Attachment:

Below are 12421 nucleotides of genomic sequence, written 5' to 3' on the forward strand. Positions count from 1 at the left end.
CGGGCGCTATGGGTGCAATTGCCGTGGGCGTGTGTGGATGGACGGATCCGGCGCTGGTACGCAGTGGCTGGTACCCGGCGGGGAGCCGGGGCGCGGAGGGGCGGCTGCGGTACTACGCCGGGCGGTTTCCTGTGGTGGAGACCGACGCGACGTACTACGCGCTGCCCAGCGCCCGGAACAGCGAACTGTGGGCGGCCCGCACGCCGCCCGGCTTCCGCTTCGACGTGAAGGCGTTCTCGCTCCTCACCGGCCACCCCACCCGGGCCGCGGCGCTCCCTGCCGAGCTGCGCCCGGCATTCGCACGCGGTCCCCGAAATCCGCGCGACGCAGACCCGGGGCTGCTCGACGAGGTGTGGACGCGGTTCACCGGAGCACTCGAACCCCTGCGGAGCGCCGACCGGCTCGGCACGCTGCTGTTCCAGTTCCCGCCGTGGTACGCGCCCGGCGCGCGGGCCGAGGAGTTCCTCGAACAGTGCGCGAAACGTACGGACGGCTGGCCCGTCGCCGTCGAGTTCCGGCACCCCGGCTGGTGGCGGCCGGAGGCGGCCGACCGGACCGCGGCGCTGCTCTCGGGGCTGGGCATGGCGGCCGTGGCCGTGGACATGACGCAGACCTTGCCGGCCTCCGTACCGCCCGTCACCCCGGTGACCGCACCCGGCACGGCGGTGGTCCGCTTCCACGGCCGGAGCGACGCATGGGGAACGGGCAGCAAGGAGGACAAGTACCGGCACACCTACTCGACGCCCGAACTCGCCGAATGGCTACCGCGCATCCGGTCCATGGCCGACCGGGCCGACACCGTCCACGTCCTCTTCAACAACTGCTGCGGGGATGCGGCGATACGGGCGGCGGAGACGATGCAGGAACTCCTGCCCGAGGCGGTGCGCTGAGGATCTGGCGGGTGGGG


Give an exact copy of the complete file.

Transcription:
Below are 12421 nucleotides of genomic sequence, written 5' to 3' on the forward strand. Positions count from 1 at the left end.
CGGGCGCTATGGGTGCAATTGCCGTGGGCGTGTGTGGATGGACGGATCCGGCGCTGGTACGCAGTGGCTGGTACCCGGCGGGGAGCCGGGGCGCGGAGGGGCGGCTGCGGTACTACGCCGGGCGGTTTCCTGTGGTGGAGACCGACGCGACGTACTACGCGCTGCCCAGCGCCCGGAACAGCGAACTGTGGGCGGCCCGCACGCCGCCCGGCTTCCGCTTCGACGTGAAGGCGTTCTCGCTCCTCACCGGCCACCCCACCCGGGCCGCGGCGCTCCCTGCCGAGCTGCGCCCGGCATTCGCACGCGGTCCCCGAAATCCGCGCGACGCAGACCCGGGGCTGCTCGACGAGGTGTGGACGCGGTTCACCGGAGCACTCGAACCCCTGCGGAGCGCCGACCGGCTCGGCACGCTGCTGTTCCAGTTCCCGCCGTGGTACGCGCCCGGCGCGCGGGCCGAGGAGTTCCTCGAACAGTGCGCGAAACGTACGGACGGCTGGCCCGTCGCCGTCGAGTTCCGGCACCCCGGCTGGTGGCGGCCGGAGGCGGCCGACCGGACCGCGGCGCTGCTCTCGGGGCTGGGCATGGCGGCCGTGGCCGTGGACATGACGCAGACCTTGCCGGCCTCCGTACCGCCCGTCACCCCGGTGACCGCACCCGGCACGGCGGTGGTCCGCTTCCACGGCCGGAGCGACGCATGGGGAACGGGCAGCAAGGAGGACAAGTACCGGCACACCTACTCGACGCCCGAACTCGCCGAATGGCTACCGCGCATCCGGTCCATGGCCGACCGGGCCGACACCGTCCACGTCCTCTTCAACAACTGCTGCGGGGATGCGGCGATACGGGCGGCGGAGACGATGCAGGAACTCCTGCCCGAGGCGGTGCGCTGAGGATCTGGCGGGTGGGG